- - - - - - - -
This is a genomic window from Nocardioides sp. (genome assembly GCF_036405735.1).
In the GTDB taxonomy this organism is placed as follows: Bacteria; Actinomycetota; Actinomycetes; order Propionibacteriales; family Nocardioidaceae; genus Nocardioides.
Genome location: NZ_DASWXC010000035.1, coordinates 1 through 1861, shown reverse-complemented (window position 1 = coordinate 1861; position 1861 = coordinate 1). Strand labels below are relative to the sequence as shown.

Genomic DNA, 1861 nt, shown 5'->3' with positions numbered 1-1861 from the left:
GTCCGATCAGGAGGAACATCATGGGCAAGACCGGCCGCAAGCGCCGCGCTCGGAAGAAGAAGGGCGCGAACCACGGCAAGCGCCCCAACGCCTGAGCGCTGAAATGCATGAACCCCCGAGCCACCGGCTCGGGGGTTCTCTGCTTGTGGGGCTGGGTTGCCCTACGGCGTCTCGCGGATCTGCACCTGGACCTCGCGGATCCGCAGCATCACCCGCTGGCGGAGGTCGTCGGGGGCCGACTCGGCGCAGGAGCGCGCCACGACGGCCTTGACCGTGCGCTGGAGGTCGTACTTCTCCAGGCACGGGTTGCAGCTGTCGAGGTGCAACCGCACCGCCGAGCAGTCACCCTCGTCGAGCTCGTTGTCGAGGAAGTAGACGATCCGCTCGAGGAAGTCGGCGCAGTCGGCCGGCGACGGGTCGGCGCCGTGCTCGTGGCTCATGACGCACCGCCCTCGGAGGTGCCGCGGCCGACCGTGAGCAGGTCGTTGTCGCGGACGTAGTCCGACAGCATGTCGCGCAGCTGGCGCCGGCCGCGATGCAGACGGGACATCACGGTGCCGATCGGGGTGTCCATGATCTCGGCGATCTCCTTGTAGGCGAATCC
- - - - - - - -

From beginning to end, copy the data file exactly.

This is a genomic window from Nocardioides sp. (genome assembly GCF_036405735.1).
In the GTDB taxonomy this organism is placed as follows: Bacteria; Actinomycetota; Actinomycetes; order Propionibacteriales; family Nocardioidaceae; genus Nocardioides.
Genome location: NZ_DASWXC010000035.1, coordinates 1 through 1861, shown reverse-complemented (window position 1 = coordinate 1861; position 1861 = coordinate 1). Strand labels below are relative to the sequence as shown.

Genomic DNA, 1861 nt, shown 5'->3' with positions numbered 1-1861 from the left:
GTCCGATCAGGAGGAACATCATGGGCAAGACCGGCCGCAAGCGCCGCGCTCGGAAGAAGAAGGGCGCGAACCACGGCAAGCGCCCCAACGCCTGAGCGCTGAAATGCATGAACCCCCGAGCCACCGGCTCGGGGGTTCTCTGCTTGTGGGGCTGGGTTGCCCTACGGCGTCTCGCGGATCTGCACCTGGACCTCGCGGATCCGCAGCATCACCCGCTGGCGGAGGTCGTCGGGGGCCGACTCGGCGCAGGAGCGCGCCACGACGGCCTTGACCGTGCGCTGGAGGTCGTACTTCTCCAGGCACGGGTTGCAGCTGTCGAGGTGCAACCGCACCGCCGAGCAGTCACCCTCGTCGAGCTCGTTGTCGAGGAAGTAGACGATCCGCTCGAGGAAGTCGGCGCAGTCGGCCGGCGACGGGTCGGCGCCGTGCTCGTGGCTCATGACGCACCGCCCTCGGAGGTGCCGCGGCCGACCGTGAGCAGGTCGTTGTCGCGGACGTAGTCCGACAGCATGTCGCGCAGCTGGCGCCGGCCGCGATGCAGACGGGACATCACGGTGCCGATCGGGGTGTCCATGATCTCGGCGATCTCCTTGTAGGCGAATCC